Recently, I’ve been mocking the fools who have been claiming the TARP is showing a profit. Their absurd conclusion was based on a few TARP holdings going up, while the entire portfolio has yet to reach breakeven (forget being paid back any time soon).
Today, we look at another Bailout disaster: The decaying balance sheets of the U.S. Federal Reserve Bank. The size of the Fed’s balance sheets are huge: They will be at least three times their size from just 18 months ago, when they were primarily US Treasury securities.
Looking at the holdings, its no mystery why:
“It has loads of subprime-mortgage bonds, souring commercial real-estate debt and collateralized debt obligations worth a fraction of their original value. This isn’t Citigroup Inc. or Merrill Lynch. It is the Federal Reserve.
In the past year, the Fed lent out more than $1 trillion in its efforts to stabilize the financial and credit markets. A chunk of that was used to buy mortgage-related securities and loans in the rescues of Bear Stearns Cos. and American International Group Inc., as well as other debt shunned by investors.
Now, the government’s recent aid packages for Bank of America Corp. and Citigroup have the Fed playing the additional role of a backstop guarantor for portfolios of about $400 billion in troubled assets that were dragging down those banks. Those assets include residential- and commercial-mortgage loans, mortgage securities, corporate leveraged loans and credit-derivative positions…
Some of the assets on the Fed’s balance sheet already have lost substantial value over the past six months. In the next several weeks, the Fed will provide an update on the value of assets in Maiden Lane LLC, a company it lent $29 billion last June to purchase $30 billion in assets formerly held by Bear Stearns. Those assets included securities backed by shaky Alt-A residential mortgages — a category of loans between prime and subprime — and commercial real-estate loans tied to companies, such as Hilton Hotels Corp., that are in slowing industries.”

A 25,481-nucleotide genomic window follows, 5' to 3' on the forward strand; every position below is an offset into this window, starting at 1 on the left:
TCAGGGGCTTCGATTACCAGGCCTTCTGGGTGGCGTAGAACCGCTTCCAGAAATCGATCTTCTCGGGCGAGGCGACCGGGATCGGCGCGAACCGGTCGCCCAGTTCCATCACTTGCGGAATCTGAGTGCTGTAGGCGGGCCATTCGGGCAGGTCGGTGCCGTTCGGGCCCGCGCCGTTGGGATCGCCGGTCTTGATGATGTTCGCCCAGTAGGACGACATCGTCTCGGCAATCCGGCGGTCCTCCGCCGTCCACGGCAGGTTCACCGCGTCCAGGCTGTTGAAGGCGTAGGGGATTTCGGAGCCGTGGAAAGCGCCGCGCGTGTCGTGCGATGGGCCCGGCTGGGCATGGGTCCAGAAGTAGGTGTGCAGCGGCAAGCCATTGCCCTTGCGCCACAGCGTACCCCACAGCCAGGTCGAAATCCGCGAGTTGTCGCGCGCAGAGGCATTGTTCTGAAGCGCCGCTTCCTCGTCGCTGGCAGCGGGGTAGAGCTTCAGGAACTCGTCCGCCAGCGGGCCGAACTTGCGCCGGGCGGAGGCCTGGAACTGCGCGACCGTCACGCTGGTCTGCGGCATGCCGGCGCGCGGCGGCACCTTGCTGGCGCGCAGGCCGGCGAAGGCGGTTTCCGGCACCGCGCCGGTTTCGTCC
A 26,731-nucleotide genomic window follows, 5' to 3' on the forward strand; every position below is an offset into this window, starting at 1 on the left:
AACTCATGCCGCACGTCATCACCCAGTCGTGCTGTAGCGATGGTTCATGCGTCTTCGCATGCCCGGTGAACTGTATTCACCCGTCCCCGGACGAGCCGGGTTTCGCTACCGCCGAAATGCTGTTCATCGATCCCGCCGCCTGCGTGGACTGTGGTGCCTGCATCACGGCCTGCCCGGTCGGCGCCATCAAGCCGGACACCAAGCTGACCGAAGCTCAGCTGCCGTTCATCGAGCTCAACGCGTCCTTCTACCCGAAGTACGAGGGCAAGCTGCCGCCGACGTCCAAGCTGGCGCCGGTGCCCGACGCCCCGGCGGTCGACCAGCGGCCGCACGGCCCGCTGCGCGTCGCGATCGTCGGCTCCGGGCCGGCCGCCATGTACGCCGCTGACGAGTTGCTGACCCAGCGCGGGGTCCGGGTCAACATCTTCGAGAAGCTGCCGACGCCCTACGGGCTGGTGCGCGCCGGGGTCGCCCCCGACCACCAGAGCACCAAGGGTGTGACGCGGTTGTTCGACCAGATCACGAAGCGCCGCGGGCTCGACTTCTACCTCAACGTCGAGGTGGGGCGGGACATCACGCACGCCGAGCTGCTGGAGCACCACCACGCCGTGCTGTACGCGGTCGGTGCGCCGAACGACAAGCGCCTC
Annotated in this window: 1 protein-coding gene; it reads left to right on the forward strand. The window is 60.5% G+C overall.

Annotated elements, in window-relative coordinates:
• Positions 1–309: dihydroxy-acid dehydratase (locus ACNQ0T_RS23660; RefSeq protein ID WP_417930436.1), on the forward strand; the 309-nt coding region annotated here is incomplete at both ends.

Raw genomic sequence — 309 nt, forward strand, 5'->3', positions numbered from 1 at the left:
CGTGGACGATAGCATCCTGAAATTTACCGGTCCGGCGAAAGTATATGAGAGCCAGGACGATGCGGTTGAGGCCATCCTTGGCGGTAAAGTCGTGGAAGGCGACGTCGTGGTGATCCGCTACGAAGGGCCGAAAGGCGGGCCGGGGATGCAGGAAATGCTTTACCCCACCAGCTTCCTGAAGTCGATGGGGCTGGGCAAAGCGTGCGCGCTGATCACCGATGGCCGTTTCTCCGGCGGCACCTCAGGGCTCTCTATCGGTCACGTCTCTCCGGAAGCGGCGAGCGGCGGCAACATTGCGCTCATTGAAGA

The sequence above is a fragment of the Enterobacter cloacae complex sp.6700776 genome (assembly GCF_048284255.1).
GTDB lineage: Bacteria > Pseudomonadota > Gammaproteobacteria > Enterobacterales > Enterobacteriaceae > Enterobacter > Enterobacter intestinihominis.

Last quarter, Triple-A rated securitized commercial mortgages declined 11%, single-As lost 49%, Alt-A bonds collapsed as loan defaults spiked.
And the future risks? 4 main factors put the Fed’s balance sheet at further risk:
• The economy is still slowing;
• Mortgage foreclosures are rising:
• Corporate defaults continue to climb;
• Asset prices are declining.
The WSJ looks for the Fed’s lending to rise “by another $1 trillion or more in 2009 as its liquidity programs are tapped further by borrowers and it purchases more bonds, such as those issued by Fannie Mae and Freddie Mac, as well as securities backed by student loans, auto loans, credit-card receivables and small-business loans.”
The Fed’s advantage over the Citis and Wamus: No shareholders, no reporting requirements, zero transparency, and no mark-to-market.
To quote Mel Brooks, “Its good to be the king . . .”
Fed Grapples With a New Risk Reality
SERENA NG and LIZ RAPPAPORT
WSJ, JANUARY 20, 2009, 5:54 A.M.
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